Tony Pooley

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Tony Pooley

Tony Charles (Mashesha) Pooley (1938–2004) was a South African naturalist, award-winning conservationist and one of the world's foremost authorities on the Nile crocodile.

Born in Amanzimtoti, KwaZulu-Natal, Pooley was a keen ornithologist as a youth. He began his training as a game ranger for the (then) Natal Parks Board in Maputaland (now northern KwaZulu-Natal, also formerly known as Tongaland) in 1957, receiving much of his training as a naturalist from Zulu and Thonga game guards. The guards showed him a crocodile egg and asked him to identify which bird had laid it, to general amusement, which started his interest in crocodiles. His pioneering work on crocodile ecology and conservation is recorded, with his customary humour, in his first book, Discoveries of a Crocodile Man (Collins, 1982).

Pooley published numerous papers and chapters in books on crocodile behaviour, made pioneering discoveries on crocodile maternal care, and croc-rearing techniques (see Further Reading, below). He assisted in drafting new regulations changing the status of Nile crocodiles from 'vermin' to 'protected', and was a founder member of the IUCN Crocodile Specialist Group.[1]

He travelled to Italy, Australia, America, Papua New Guinea, Zambia and Zimbabwe advising on crocodile conservation and farming. Several films were made about his work, including The Ndumu Story, and the BBC's award-winning Gently Smiling Jaws, narrated by Sir David Attenborough. Pooley set up two crocodile research facilities, one at Ndumo Game Reserve, and the St Lucia Crocodile Research Centre, where he also set about educating visitors about crocodiles and their place in the ecosystem. He earned his MSc degree, on the "Ecology of the Nile Crocodile in Zululand", from the University of Natal in 1982, despite never having completed high school.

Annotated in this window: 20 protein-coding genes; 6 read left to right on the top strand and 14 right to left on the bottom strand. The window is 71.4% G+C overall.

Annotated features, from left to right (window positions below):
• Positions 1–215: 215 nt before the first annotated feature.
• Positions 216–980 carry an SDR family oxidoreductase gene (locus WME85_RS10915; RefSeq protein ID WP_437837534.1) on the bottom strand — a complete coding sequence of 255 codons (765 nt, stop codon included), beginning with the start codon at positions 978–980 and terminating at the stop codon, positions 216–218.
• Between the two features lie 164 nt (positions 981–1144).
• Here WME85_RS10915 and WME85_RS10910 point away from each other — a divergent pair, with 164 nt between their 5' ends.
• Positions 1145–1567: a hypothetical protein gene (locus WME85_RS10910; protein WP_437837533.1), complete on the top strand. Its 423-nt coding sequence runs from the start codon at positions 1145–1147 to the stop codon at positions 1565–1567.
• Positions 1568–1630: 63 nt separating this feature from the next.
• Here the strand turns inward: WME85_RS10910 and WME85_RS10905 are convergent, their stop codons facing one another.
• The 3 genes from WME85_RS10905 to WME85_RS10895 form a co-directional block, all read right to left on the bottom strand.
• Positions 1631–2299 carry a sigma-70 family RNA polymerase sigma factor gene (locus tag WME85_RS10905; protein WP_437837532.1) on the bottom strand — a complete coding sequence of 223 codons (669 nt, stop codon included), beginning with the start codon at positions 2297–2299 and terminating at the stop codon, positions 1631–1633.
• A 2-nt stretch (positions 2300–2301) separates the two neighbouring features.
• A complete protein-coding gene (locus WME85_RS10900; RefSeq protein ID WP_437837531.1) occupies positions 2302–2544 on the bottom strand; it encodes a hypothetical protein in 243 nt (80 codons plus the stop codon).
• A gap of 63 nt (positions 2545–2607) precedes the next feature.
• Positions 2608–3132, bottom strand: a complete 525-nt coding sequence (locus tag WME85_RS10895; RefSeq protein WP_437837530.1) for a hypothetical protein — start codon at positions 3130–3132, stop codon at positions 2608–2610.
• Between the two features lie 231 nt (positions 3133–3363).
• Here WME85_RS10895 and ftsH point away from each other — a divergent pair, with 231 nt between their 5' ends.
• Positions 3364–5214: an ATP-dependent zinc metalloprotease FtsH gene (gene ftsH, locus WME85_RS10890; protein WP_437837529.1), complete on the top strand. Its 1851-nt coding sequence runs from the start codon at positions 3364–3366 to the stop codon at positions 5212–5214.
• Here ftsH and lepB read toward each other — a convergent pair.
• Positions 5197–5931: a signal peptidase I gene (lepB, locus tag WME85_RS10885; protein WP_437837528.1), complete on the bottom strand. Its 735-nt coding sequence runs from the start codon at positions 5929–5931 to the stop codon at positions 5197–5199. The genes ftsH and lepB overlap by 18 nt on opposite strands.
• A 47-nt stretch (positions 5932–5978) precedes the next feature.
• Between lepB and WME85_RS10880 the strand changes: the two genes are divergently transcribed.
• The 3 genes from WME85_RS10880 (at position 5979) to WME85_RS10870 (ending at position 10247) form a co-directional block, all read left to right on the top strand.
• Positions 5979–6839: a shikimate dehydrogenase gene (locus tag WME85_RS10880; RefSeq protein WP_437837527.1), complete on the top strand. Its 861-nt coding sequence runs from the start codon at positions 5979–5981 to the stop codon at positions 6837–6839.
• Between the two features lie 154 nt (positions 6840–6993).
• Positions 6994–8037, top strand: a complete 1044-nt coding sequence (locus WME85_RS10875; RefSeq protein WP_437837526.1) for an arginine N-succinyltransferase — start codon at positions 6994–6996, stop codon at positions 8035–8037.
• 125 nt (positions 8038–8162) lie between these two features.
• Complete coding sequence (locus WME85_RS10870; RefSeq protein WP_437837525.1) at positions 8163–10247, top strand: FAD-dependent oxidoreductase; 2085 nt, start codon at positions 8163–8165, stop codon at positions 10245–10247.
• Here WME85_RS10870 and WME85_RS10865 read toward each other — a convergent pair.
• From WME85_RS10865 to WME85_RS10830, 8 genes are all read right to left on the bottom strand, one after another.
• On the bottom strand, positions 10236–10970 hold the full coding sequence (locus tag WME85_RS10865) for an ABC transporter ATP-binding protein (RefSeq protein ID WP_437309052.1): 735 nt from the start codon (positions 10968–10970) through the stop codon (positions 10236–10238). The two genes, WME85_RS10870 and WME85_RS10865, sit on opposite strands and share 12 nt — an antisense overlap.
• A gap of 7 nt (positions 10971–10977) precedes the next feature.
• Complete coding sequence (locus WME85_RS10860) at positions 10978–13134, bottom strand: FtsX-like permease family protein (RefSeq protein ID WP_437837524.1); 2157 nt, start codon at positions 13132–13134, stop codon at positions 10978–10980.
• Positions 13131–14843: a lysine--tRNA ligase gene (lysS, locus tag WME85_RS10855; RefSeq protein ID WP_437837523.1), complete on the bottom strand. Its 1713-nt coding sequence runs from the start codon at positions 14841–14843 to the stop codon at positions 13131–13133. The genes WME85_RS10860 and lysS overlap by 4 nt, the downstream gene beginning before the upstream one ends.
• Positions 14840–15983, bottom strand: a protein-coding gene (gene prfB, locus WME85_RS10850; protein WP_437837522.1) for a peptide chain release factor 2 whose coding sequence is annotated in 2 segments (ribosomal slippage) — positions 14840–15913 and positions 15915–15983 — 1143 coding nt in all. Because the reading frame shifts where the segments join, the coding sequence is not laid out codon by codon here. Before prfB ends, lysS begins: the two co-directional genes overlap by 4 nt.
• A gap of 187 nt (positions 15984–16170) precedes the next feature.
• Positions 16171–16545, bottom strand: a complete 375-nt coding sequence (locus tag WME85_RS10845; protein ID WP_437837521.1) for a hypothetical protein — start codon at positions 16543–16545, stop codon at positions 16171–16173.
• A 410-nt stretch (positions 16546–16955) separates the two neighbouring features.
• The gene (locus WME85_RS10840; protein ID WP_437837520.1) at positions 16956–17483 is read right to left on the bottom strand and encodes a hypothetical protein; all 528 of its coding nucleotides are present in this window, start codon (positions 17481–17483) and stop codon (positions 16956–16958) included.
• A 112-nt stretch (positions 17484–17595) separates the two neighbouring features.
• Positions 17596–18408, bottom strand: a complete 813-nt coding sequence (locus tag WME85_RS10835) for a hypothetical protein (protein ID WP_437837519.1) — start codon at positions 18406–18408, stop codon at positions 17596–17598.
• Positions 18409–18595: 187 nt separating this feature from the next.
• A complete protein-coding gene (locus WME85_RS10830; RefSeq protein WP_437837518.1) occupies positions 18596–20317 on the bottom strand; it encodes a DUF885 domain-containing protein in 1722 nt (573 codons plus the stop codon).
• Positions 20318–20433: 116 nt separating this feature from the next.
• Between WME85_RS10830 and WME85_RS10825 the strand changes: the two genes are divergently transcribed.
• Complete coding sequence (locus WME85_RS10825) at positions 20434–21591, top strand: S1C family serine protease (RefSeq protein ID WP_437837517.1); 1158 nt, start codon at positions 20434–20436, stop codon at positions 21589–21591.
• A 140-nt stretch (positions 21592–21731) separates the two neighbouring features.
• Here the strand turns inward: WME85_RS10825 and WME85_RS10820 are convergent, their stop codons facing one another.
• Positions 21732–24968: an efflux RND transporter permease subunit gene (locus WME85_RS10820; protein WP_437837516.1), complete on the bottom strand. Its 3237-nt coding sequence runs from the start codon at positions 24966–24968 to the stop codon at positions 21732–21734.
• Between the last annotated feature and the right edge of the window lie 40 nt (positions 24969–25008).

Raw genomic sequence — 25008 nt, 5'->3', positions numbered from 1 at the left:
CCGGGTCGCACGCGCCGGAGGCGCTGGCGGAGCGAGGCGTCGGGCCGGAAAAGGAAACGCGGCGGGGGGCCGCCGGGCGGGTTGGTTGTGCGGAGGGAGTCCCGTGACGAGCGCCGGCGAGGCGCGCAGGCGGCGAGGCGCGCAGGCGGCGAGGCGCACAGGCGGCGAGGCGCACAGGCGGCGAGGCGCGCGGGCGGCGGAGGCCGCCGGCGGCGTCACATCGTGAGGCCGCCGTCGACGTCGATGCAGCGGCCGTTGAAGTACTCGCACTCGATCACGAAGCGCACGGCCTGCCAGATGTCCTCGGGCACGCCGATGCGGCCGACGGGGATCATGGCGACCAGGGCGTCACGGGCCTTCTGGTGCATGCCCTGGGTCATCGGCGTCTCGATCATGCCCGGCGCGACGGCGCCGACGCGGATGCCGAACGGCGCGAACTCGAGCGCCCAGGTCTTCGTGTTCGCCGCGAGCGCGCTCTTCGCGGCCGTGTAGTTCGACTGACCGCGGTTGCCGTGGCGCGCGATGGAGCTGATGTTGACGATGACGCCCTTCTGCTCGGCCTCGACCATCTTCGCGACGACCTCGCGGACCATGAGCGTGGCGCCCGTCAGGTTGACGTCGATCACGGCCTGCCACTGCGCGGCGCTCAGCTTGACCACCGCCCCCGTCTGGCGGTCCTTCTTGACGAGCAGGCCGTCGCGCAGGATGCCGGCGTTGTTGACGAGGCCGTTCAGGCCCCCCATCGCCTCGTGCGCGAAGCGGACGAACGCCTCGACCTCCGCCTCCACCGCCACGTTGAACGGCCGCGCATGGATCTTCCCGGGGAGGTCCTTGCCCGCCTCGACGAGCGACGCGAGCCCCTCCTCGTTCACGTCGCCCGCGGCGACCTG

After leaving the Natal Parks Board, he set up southern Africa's largest private crocodile farm, Crocworld, near Scottburgh on the south coast of KwaZulu-Natal, which combined commercial farming with education. Thereafter he worked as a wildlife consultant and lectured at the Mangosuthu Technikon. As a consultant, Pooley worked with numerous film crews from the US, UK, France, Germany, South Africa and elsewhere, including the BBC Natural History Unit and the Discovery Channel. These programmes and films included special features on crocodiles, a film on the interaction of humans and vervet monkeys, and documentaries on conservation issues. His last film for the BBC was Missing - Presumed Eaten, documenting his successful defence of the reputation of the Nile crocodile against a life-insurance scam.[2] He also made and published records of wildlife sounds, and an album of Thonga music.[3]

Pooley is widely credited as being one of the leading defenders of the dunes at Lake St. Lucia, now part of the Greater St. Lucia Wetland Park, a UNESCO World Heritage Park.[4][5]He was chairman of the Campaign for St Lucia, which helped to defend the park against proposed open-cast dune mining and get it proclaimed as a heritage park, and later co-ordinated a campaign preventing the deproclamation of part of the Ndumo Game Reserve.[6] This campaign is ongoing. Tony's efforts as a conservationist were recognised by awards from The Wildlife Society and Ezemvelo KZN Wildlife (formerly the Natal Parks Board).

Pooley's best-known publication is probably Mashesha - The Making of a Game Ranger, first published by Southern Book Publishers in 1992. "Mashesha" can be basically translated from Zulu as "He who hurries and takes", a reference to Pooley's work in pursuing poachers.

Pooley died in late 2004. He is survived by three sons and his wife, Elsa,[7] an artist who illustrated Mashesha and has published definitive guides on South African plant life.[8]


  1. ^ "Archived copy". Archived from the original on 2011-10-24. Retrieved 2011-10-28. 
  2. ^ Natural World (TV series)
  3. ^ "Albums by Dick Reucassel & Tony Pooley". Rate Your Music. Retrieved 2011-03-27. 
  4. ^ ISimangaliso Wetland Park
  5. ^ Centre, UNESCO World Heritage. "iSimangaliso Wetland Park". Retrieved 2017-11-14. 
  6. ^ Reporter, Staff. "Crops to be grown in wetlands heritage". The M&G Online. Retrieved 2017-11-14. 
  7. ^ Upfold, Guy. "Elsa Pooley – botanical artist, tour guide, author and landscaper". Retrieved 2017-11-14. 
  8. ^ "BAASA Gallery". Archived from the original on 2012-03-08. Retrieved 2011-03-27. 

External links[edit]

Further reading[edit]

  • Pooley, Tony, Discoveries of a Crocodile Man (1982)
  • Pooley, Tony, Mashesha - the Making of a Game Ranger (1992)
  • Chapters in Ross, C.A. and Garnett, S. (Eds.), Crocodiles and Alligators, (Facts On File, Inc., New York).

In addition to numerous scientific papers, articles in popular magazines and newspapers, and the poster The Tony Pooley Guide to the Nile Crocodile and other African Crocodiles (with John Visser) Tony also wrote Kwazulu/Natal Wildlife Destinations (A Guide to the Game Reserves, Resorts, Private Nature Reserves, Ranches and wildlife Areas of Kwazulu/Natal) with an introduction by Ian Player, (Southern Book Publishers, 1995).